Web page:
Israel's supporters on the Senate Foreign Relations Committee yesterday assailed the effectiveness of international safeguards against the spread of nuclear weapons as they defended last week's Israeli air attack against Iraq's research nuclear reactor.
During a day-long hearing on the raid, Sen. Alan Cranston (D-Calif.), one of the most outspoken of Israel's defenders, said he had received from American sources four International Atomic Energy Agency documents indicating that Iraq could have produced up to three nuclear bombs a year at the reactor without detection by the IAEA.
Cranston also said the Roger Richter, an American inspector who resigned from the IAEA earlier this week, will testify before the committee today that IAEA safeguards are "totally incapable" of detecting the producation of weapons-grade plutonium at reactors such as the French-built Iraqi facility.
Cranston's office later released three of the documents, none of which specifically mentioned the Iraqi reactor. Two were IAEA memoranda discussing the difficulty of devising a system to detect the secret production of plutonium at nuclear reactors.
The other document, unsigned and undated, purported to be an analysis of the plutonium-producing capabilities of a reactor such as the facility near Baghdad.
Cranston's assertions contradicted the opinion of Dr. Sigvard Eklund, the IAEA director-general, who said last week that it was "practically impossible" for the Iraqis to be mading plutonium for weapons at the reactor.
Crantson's criticism of the safeguard procedures also appeared to be at odds with the opinion of State Department officials. Under questioning about the Iraqi facility, John P. Boright, acting assistant secretary of state for oceans and international environmental and scientific affairs, said: "Generally, our view is that that kind of reactor can be safeguarded."
But Undersecretary of State Walter J. Stoessel Jr. and other administration officials who appeared before the committee also conceded that the United States has long been concerned about the long-term possibility that the reactor would give Iraq the capability of building nuclear weapons.
The issue of nuclear proliferation dominated the day of hearings, during which Israeli Prime Minister Menachem Begin was criticized by two senators.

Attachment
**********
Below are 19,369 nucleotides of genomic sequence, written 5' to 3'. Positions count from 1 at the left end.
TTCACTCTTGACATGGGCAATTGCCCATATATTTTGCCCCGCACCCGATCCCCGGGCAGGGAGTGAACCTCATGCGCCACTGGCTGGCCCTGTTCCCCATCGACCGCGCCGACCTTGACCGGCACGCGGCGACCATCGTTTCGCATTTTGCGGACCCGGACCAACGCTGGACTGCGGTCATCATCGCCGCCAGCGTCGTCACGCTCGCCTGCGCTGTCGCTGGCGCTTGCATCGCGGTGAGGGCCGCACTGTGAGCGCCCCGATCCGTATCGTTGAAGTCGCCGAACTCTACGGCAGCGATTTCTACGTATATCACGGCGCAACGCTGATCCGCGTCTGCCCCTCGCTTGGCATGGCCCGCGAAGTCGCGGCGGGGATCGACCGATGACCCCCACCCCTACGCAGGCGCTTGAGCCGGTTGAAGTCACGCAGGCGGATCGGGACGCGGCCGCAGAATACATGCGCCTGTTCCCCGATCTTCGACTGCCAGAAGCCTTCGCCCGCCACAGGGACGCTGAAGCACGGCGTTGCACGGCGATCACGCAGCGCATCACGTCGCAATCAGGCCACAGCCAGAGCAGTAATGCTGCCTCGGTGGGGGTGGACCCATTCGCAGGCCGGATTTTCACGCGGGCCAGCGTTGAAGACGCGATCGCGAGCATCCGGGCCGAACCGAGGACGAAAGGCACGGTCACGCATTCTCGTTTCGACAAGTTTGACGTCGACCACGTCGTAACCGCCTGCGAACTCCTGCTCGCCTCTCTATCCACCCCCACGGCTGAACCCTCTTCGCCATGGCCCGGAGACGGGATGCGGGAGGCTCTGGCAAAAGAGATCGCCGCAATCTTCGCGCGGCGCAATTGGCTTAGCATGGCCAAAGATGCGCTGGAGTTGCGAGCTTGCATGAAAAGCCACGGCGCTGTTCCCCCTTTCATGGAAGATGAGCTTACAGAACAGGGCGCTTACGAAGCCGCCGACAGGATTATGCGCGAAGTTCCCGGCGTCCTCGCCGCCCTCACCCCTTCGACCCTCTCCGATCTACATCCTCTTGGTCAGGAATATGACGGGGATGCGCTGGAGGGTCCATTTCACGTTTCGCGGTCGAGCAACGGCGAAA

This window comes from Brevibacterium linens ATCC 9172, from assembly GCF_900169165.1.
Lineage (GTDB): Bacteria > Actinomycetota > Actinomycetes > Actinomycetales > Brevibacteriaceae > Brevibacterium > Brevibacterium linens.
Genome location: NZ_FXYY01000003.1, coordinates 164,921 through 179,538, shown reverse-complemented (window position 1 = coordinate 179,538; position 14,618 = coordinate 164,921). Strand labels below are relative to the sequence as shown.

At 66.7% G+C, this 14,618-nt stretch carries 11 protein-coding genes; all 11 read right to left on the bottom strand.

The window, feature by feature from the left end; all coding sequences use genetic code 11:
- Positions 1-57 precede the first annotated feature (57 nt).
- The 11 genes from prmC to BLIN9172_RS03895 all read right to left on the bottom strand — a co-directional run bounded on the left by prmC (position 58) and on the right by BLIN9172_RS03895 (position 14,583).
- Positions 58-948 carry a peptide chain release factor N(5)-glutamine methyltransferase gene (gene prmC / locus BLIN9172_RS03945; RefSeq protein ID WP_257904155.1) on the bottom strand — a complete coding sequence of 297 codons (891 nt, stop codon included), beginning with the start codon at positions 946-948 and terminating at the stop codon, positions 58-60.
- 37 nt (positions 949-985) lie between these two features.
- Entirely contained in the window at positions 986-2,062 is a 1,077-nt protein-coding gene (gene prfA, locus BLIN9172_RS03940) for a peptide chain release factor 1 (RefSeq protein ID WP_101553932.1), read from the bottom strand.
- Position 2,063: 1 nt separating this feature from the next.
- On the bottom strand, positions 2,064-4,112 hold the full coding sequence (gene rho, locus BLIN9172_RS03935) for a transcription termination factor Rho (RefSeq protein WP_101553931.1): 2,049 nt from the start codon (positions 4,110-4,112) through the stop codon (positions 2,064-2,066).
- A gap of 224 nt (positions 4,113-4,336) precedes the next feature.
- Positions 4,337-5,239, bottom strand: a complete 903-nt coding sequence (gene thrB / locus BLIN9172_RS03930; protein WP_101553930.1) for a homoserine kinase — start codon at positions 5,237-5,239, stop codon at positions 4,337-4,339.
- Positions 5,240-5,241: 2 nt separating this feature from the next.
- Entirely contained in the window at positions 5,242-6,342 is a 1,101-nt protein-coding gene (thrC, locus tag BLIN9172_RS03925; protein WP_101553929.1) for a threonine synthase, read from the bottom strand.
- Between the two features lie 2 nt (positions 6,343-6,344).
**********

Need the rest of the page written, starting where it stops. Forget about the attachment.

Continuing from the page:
"We must explore," said Sen. Charles McC. Mathias Jr. (R-Md.), "whether the best interests of Israel and the United States are served by standing idly by while the Israeli prime minister pursues actions which move Israel furthr and further from rapprochement with its Arab neighbors."
Sen. Paul E. Tsongas (D-Mas.) criticized Begin for his "knowing affront" to Egyptian President Anwar Sadat, with whom he met shortly before the raid without giving any indication that Israel was about to embark on a military misssion.
Sen. John Glenn (D-Ohio) labeled the Israeli air attack a "vigilante tactic," and said he was asking President Reagan to convene a meeting of nuclear supplier nations in order to put teeth into non-proliferation Policies.
Israel contends that its raid was defensive because Iraq planned to use the reactor to produce nuclear bombs.
Stoessel yesterday repeated the administration's position that Israel had not exhausted diplomatic options in dealing with the Iraqi nuclear facility and that the air attack "could not but seriously add to the already tense situation in the area and seriously complicate our effort to resolve the various problems in the area through peaceful means."
But Stoessel said this criticism did not mean the administration has concluded that the use of American-supplied weapons in the raid constituted a violation of Israel's arms agreements with the United States. The adminstration is reviewing that question and, in the meantime, has suspended the delivery of four F16 fighter-bombers to Israel.